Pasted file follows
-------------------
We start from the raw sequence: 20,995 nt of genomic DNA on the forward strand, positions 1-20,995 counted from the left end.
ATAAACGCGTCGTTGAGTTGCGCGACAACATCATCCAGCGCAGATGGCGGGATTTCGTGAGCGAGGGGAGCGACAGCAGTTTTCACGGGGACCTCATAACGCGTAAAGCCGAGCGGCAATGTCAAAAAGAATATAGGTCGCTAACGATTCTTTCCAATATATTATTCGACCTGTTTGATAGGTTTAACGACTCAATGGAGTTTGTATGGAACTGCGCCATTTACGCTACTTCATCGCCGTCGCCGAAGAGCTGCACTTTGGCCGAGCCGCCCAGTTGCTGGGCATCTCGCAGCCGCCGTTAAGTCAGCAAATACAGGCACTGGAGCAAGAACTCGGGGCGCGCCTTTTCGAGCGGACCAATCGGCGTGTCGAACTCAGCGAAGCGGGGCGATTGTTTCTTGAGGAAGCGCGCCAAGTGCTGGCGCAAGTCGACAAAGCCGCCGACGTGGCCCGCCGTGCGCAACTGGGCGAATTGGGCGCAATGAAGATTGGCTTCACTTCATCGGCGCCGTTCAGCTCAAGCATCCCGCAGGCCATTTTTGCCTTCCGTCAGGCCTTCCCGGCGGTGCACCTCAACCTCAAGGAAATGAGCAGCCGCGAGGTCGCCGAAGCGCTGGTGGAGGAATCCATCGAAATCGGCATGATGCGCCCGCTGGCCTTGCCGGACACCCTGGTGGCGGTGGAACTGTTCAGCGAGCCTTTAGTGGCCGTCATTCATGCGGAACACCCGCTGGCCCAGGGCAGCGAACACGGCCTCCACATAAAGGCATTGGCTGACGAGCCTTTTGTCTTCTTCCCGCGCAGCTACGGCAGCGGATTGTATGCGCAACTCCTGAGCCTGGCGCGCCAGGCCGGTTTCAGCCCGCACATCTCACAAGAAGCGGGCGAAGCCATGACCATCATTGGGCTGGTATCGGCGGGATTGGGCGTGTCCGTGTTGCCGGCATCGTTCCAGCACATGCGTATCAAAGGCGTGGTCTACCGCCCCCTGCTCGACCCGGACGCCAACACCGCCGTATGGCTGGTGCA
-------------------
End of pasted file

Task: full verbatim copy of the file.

We start from the raw sequence: 20,995 nt of genomic DNA on the forward strand, positions 1-20,995 counted from the left end.
ATAAACGCGTCGTTGAGTTGCGCGACAACATCATCCAGCGCAGATGGCGGGATTTCGTGAGCGAGGGGAGCGACAGCAGTTTTCACGGGGACCTCATAACGCGTAAAGCCGAGCGGCAATGTCAAAAAGAATATAGGTCGCTAACGATTCTTTCCAATATATTATTCGACCTGTTTGATAGGTTTAACGACTCAATGGAGTTTGTATGGAACTGCGCCATTTACGCTACTTCATCGCCGTCGCCGAAGAGCTGCACTTTGGCCGAGCCGCCCAGTTGCTGGGCATCTCGCAGCCGCCGTTAAGTCAGCAAATACAGGCACTGGAGCAAGAACTCGGGGCGCGCCTTTTCGAGCGGACCAATCGGCGTGTCGAACTCAGCGAAGCGGGGCGATTGTTTCTTGAGGAAGCGCGCCAAGTGCTGGCGCAAGTCGACAAAGCCGCCGACGTGGCCCGCCGTGCGCAACTGGGCGAATTGGGCGCAATGAAGATTGGCTTCACTTCATCGGCGCCGTTCAGCTCAAGCATCCCGCAGGCCATTTTTGCCTTCCGTCAGGCCTTCCCGGCGGTGCACCTCAACCTCAAGGAAATGAGCAGCCGCGAGGTCGCCGAAGCGCTGGTGGAGGAATCCATCGAAATCGGCATGATGCGCCCGCTGGCCTTGCCGGACACCCTGGTGGCGGTGGAACTGTTCAGCGAGCCTTTAGTGGCCGTCATTCATGCGGAACACCCGCTGGCCCAGGGCAGCGAACACGGCCTCCACATAAAGGCATTGGCTGACGAGCCTTTTGTCTTCTTCCCGCGCAGCTACGGCAGCGGATTGTATGCGCAACTCCTGAGCCTGGCGCGCCAGGCCGGTTTCAGCCCGCACATCTCACAAGAAGCGGGCGAAGCCATGACCATCATTGGGCTGGTATCGGCGGGATTGGGCGTGTCCGTGTTGCCGGCATCGTTCCAGCACATGCGTATCAAAGGCGTGGTCTACCGCCCCCTGCTCGACCCGGACGCCAACACCGCCGTATGGCTGGTGCA